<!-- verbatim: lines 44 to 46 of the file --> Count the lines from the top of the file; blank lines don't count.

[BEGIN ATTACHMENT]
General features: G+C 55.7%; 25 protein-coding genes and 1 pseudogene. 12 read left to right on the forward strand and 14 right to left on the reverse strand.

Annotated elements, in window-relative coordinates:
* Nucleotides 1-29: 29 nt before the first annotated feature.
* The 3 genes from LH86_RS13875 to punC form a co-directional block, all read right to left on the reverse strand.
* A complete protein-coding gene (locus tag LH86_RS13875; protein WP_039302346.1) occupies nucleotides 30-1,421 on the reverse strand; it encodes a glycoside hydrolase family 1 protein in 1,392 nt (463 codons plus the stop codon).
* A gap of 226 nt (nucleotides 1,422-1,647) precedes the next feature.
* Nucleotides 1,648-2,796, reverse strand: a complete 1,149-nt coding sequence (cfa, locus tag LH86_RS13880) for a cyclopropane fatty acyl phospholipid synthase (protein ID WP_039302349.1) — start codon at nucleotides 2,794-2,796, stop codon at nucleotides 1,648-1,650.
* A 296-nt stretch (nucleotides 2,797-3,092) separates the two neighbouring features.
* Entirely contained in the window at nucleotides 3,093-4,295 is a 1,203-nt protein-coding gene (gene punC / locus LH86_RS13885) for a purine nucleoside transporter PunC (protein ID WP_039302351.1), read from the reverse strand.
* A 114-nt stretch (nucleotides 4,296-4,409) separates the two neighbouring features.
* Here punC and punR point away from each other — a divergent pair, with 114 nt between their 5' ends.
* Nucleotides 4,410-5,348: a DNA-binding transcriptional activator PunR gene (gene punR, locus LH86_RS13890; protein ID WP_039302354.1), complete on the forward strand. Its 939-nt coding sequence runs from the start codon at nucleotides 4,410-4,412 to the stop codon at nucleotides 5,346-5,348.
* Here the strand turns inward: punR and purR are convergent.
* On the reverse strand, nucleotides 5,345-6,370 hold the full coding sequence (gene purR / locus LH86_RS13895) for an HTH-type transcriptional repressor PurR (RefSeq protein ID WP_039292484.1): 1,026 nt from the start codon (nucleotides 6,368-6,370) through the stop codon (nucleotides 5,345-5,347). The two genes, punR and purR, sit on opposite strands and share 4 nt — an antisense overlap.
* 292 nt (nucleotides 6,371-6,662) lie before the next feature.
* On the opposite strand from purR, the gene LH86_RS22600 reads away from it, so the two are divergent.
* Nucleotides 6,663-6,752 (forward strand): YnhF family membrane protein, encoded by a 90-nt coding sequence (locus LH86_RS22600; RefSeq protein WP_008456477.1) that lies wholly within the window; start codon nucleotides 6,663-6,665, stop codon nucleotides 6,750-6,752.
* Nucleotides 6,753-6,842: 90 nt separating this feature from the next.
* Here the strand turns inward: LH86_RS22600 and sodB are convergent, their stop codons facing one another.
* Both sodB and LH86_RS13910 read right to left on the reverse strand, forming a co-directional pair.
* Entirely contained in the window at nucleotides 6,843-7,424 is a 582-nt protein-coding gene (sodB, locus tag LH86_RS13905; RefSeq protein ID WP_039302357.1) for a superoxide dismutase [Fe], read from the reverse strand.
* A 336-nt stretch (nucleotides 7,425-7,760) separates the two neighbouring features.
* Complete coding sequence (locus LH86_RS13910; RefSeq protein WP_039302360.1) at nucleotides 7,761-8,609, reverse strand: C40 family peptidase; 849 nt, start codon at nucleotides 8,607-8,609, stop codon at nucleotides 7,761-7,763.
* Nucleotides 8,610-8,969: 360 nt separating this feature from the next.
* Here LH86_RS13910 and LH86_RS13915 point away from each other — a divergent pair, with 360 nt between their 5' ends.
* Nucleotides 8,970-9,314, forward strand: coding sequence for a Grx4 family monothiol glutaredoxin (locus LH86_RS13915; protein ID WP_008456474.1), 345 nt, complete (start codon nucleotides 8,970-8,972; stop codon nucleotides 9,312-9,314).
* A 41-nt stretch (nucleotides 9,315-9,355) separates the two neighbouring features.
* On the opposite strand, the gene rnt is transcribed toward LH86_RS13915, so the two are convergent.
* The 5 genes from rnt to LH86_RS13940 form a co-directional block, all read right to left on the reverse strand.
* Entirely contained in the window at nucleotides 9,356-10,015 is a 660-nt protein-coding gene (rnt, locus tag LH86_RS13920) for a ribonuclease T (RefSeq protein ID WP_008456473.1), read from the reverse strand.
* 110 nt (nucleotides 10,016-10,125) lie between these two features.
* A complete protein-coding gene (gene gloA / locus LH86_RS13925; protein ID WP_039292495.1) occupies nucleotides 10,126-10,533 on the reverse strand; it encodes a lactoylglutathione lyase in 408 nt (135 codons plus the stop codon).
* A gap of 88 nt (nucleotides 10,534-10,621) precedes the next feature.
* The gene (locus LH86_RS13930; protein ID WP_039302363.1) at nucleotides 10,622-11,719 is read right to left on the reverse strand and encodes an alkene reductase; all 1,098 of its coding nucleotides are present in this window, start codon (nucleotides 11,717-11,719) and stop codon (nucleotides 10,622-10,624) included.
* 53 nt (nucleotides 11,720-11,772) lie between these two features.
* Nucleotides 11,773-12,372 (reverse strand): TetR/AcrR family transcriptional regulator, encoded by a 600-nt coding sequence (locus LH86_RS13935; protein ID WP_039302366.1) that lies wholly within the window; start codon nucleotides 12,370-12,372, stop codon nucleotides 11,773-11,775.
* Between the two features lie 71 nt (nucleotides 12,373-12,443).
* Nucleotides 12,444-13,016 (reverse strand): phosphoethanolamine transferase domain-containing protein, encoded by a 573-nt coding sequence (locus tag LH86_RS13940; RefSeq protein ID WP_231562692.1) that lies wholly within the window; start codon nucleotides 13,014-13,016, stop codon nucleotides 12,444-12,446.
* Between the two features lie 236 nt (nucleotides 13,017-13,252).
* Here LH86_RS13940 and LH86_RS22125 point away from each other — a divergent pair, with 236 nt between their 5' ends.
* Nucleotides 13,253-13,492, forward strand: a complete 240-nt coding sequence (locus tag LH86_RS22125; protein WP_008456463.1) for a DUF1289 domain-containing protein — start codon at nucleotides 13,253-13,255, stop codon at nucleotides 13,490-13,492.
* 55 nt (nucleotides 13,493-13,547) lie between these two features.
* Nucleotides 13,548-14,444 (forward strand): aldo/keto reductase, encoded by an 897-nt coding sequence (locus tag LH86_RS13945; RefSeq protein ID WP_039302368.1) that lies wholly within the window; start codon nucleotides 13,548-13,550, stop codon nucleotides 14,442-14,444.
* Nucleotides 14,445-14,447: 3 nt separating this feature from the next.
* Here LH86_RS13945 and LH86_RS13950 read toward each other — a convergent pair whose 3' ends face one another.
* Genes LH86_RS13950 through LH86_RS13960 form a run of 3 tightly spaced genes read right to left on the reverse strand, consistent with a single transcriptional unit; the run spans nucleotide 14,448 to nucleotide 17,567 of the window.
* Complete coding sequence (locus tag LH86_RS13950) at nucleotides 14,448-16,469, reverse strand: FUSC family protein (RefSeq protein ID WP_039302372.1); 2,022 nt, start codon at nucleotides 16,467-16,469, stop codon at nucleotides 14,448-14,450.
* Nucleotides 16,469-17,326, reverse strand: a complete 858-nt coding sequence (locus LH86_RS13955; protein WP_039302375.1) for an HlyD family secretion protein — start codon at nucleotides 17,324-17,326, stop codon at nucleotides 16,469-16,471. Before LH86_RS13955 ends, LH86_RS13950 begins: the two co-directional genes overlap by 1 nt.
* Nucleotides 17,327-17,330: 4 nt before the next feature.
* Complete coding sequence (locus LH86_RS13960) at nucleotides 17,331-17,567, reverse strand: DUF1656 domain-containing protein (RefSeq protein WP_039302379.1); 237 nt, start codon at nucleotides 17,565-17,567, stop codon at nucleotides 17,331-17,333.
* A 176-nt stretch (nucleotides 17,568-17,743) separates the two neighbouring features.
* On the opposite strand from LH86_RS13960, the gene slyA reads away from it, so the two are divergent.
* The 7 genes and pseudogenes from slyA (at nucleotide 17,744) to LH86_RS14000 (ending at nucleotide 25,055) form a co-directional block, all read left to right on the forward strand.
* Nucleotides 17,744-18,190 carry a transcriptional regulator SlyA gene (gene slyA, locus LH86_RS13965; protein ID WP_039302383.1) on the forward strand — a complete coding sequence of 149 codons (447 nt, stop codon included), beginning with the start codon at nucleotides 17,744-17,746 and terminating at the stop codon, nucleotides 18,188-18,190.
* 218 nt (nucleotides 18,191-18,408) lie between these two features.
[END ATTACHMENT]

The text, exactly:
* Nucleotides 14,445-14,447: 3 nt separating this feature from the next.
* Here LH86_RS13945 and LH86_RS13950 read toward each other — a convergent pair whose 3' ends face one another.
* Genes LH86_RS13950 through LH86_RS13960 form a run of 3 tightly spaced genes read right to left on the reverse strand, consistent with a single transcriptional unit; the run spans nucleotide 14,448 to nucleotide 17,567 of the window.